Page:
On to the second point. I’m actually not going to spend a lot of time on this one. And while it is cushioned with what I assume is supposed to be an impressive new spin on an old tale, there’s little that’s novel here. The tired, ages old “nature versus nurture” argument. Genetics versus environment argument. The “born this way” or “turned this way” argument. Like I said, nothing new here. This discussion has been rehashed more times than I can probably count, and it will continue to be a hot topic for some, but not for me. I believe in science. I believe in facts. And although anyone can “cherry-pick” a handful of studies to try to prove a dubious point, I prefer instead to rely upon decades of credible, peer-reviewed evidence instead. Evidence that clearly demonstrates the genetic component of autism.
The third point is another one that caused me to shake my head. If I was trying to poke holes in a movement I would have personally selected stronger points than these. But oh well. This, too, is another argument that has been around for quite some time; like the author’s second point, this one is another that autism conspiracy theorists are fond of. It’s the claim that what we know as “autism” isn’t really that – and that we are in the midst of an “autism epidemic.” The author cites statistics on the increase in prevalence…but she fails to address how modern advances in diagnostic tools, exponentially greater public awareness of autism in recent years, and the sad but unfortunate truth that in previous decades Autistics were frequently misdiagnosed and institutionalized easily explains this disparity. She expresses disbelief that there could be a substantial number of misdiagnoses in the past despite credible and readily available information that indicates otherwise. If I was not so tired I would include links that support my claim. But there can be easily found via a simple search.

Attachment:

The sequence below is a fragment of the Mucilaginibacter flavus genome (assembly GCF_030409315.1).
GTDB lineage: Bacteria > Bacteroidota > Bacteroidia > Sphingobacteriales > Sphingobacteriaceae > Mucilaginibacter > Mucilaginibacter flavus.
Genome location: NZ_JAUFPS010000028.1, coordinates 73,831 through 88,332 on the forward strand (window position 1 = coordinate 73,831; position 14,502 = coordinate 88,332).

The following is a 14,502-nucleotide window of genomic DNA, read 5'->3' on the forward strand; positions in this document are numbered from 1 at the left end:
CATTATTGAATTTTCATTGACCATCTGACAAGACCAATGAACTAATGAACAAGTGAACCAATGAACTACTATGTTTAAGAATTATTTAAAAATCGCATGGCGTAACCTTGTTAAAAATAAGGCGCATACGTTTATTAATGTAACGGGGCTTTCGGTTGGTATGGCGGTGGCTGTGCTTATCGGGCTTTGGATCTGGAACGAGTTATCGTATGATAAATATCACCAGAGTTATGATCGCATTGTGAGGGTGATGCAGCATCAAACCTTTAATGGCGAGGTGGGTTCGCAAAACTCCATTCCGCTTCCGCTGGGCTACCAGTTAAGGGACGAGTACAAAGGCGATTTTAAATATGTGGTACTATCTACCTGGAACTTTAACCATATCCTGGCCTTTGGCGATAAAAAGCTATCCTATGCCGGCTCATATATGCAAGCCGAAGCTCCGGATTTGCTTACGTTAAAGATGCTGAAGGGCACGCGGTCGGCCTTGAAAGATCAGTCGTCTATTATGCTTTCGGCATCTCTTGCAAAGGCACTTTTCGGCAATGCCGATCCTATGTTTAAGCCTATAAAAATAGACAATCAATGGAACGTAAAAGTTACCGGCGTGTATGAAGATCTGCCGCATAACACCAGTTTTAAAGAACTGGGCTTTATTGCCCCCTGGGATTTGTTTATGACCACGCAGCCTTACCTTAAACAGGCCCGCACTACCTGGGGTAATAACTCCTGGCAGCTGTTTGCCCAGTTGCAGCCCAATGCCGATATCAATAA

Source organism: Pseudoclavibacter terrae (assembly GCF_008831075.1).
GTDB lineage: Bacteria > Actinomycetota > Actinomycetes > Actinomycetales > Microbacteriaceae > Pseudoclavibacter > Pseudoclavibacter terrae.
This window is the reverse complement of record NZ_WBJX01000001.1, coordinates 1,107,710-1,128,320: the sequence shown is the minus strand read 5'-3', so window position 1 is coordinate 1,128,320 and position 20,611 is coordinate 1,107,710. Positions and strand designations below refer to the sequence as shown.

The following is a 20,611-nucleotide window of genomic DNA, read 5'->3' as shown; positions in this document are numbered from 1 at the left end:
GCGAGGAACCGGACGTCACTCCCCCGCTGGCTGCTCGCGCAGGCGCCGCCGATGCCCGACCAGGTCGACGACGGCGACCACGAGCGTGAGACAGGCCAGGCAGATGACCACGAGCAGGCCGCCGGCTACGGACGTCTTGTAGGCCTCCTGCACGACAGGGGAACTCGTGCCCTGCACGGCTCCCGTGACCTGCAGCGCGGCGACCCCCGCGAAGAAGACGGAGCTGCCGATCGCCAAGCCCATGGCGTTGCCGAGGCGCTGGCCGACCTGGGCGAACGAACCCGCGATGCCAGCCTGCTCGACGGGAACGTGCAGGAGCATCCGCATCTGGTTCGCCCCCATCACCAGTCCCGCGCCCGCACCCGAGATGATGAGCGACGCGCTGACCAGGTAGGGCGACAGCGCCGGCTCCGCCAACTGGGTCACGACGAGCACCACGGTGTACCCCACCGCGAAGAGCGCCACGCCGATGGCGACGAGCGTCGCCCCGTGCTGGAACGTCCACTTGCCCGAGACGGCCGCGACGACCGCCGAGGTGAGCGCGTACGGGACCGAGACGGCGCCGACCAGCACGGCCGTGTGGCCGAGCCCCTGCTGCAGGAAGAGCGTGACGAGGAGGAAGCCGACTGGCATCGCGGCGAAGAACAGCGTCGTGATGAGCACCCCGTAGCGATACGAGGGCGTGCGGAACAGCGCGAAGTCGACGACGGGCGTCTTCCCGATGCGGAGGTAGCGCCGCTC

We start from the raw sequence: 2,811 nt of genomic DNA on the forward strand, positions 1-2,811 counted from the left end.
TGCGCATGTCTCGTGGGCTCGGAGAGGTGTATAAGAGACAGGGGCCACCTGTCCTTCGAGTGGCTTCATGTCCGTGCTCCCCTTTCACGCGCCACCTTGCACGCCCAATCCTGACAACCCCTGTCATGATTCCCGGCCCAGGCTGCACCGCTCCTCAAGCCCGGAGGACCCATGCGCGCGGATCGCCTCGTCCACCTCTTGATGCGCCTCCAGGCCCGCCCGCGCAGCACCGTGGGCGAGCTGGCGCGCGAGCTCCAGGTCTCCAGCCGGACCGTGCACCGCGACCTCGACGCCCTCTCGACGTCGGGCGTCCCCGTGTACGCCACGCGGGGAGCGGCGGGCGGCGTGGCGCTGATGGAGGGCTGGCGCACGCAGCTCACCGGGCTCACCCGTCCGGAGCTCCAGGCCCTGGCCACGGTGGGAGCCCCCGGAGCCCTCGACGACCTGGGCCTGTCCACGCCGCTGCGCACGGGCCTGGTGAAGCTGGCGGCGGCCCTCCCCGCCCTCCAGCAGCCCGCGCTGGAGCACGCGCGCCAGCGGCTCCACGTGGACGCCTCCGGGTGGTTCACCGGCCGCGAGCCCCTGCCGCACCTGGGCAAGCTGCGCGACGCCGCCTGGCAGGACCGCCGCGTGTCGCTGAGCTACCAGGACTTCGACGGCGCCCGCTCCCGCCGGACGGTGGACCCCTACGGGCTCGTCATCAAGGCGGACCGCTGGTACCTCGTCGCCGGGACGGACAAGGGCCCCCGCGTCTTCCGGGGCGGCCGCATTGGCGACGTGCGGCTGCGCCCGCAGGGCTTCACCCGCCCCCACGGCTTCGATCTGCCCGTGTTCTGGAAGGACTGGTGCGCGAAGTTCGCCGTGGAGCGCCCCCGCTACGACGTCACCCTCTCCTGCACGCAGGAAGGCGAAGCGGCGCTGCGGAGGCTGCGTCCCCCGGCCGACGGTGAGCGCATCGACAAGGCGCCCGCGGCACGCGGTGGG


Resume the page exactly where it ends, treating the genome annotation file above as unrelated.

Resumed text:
The fourth point deals with identity first language. The author considers this to be an “over-identification.” Additionally, to try to prove her point she makes false claims about other communities that tend to utilize identity-first language, namely the Deaf community.
I’d like to clarify that within the neurodiversity community it is widely accepted that each person chooses how they wish to personally identify. The fact that many Autistics prefer identity-first language does not rob another person’s valid right and choice to self-identify as a “person with autism” (using person-first language) rather than as “Autistic” (using identity-first language). The Autistic community, again, is a part of the neurodiversity movement; we are not the movement itself. There is no consensus within the overall neurodiversity movement as to how neurodiverse individuals should identify themselves because it is a matter of personal choice.
The same can be said for the larger disability movement (and person-first language is used very frequently within many respective communities within the disability community). However, the author’s words seem to make the dangerous implication that the use of person-first language is “healthier” – despite referring to her OWN self using identity-first language throughout her article (she calls herself a “Black woman,” not a “person with blackness or femaleness”).
When Black people, queer people, and other marginalized individuals decided to reclaim and proudly identify with terms that had previously been used to disparage and “other” them, it was a radical act of strength and self-acceptance; it is for those same reasons that Autistics do it. It is not “limiting” at all; it is LIBERATING.